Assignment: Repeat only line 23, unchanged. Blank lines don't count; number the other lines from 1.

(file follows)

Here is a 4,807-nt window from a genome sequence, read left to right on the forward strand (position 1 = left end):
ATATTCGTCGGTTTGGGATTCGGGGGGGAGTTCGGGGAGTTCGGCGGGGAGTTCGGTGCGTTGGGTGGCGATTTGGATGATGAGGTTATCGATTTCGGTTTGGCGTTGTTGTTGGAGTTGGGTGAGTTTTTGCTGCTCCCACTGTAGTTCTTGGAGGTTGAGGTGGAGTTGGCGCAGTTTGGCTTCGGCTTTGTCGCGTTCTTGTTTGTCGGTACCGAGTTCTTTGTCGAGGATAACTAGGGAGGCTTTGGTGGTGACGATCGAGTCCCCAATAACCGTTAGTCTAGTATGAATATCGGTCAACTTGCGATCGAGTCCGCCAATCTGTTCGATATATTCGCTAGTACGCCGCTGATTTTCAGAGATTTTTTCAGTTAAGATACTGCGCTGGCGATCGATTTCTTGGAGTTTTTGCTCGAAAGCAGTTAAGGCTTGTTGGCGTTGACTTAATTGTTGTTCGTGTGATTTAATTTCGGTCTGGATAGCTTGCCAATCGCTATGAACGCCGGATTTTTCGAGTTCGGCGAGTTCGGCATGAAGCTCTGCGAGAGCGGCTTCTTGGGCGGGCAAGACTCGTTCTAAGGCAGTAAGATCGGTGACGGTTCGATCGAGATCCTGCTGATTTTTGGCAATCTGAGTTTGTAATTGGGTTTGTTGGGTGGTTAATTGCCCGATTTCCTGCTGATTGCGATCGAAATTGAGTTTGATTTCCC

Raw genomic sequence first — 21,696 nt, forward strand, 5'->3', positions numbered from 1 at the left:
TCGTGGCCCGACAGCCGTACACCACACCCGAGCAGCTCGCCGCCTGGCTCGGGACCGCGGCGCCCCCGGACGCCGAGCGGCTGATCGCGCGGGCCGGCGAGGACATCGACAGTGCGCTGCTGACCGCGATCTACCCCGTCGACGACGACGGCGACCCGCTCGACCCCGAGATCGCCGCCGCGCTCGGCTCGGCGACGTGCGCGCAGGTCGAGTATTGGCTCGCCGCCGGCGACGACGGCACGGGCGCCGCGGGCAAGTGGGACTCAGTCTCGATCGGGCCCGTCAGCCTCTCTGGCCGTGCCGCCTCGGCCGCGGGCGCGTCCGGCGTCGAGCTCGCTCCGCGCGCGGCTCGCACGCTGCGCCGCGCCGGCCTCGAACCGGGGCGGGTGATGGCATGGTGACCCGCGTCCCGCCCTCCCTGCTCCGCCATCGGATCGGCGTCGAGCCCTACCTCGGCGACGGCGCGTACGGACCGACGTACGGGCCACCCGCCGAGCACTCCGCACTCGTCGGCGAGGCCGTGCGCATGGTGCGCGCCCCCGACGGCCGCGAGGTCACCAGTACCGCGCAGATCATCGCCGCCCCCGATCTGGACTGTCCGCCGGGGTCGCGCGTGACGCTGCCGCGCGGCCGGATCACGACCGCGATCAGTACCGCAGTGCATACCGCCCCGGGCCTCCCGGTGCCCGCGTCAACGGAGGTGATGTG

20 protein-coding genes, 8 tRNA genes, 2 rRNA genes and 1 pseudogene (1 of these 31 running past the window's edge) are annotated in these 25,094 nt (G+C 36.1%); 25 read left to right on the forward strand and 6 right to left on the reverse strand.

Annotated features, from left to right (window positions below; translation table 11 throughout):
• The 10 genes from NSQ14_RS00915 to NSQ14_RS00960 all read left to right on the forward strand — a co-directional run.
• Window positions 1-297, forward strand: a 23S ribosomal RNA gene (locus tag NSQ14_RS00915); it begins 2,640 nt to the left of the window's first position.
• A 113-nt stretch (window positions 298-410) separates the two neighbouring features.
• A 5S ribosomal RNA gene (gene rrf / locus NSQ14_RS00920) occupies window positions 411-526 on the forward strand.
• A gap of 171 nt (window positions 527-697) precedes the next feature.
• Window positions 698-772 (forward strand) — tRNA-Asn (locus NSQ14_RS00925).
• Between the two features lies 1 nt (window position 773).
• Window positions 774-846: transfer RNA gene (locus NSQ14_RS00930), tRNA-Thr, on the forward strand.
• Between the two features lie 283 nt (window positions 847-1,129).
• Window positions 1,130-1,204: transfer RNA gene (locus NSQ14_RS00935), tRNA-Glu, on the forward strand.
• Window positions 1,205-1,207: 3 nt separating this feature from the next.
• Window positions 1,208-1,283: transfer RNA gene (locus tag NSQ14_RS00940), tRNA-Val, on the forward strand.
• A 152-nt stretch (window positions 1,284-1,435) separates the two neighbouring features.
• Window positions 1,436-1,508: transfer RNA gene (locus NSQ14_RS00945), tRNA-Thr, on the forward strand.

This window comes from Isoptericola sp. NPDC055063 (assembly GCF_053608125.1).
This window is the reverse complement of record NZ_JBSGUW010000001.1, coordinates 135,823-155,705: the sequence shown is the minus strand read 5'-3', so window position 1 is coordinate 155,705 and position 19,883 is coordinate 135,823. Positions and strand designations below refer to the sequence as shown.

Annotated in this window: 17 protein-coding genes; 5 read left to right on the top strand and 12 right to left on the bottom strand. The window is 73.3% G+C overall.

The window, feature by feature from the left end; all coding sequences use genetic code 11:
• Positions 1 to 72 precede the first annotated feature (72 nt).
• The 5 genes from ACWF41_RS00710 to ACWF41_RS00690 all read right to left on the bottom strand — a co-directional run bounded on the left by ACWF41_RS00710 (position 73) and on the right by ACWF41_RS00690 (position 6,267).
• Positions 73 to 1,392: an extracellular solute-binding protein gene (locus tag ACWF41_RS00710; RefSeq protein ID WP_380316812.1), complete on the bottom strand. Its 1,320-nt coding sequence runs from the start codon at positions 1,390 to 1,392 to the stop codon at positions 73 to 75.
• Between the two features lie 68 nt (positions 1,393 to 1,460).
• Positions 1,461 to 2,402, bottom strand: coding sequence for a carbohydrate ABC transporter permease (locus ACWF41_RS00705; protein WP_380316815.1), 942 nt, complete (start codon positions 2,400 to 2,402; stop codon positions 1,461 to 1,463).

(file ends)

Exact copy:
Annotated in this window: 17 protein-coding genes; 5 read left to right on the top strand and 12 right to left on the bottom strand. The window is 73.3% G+C overall.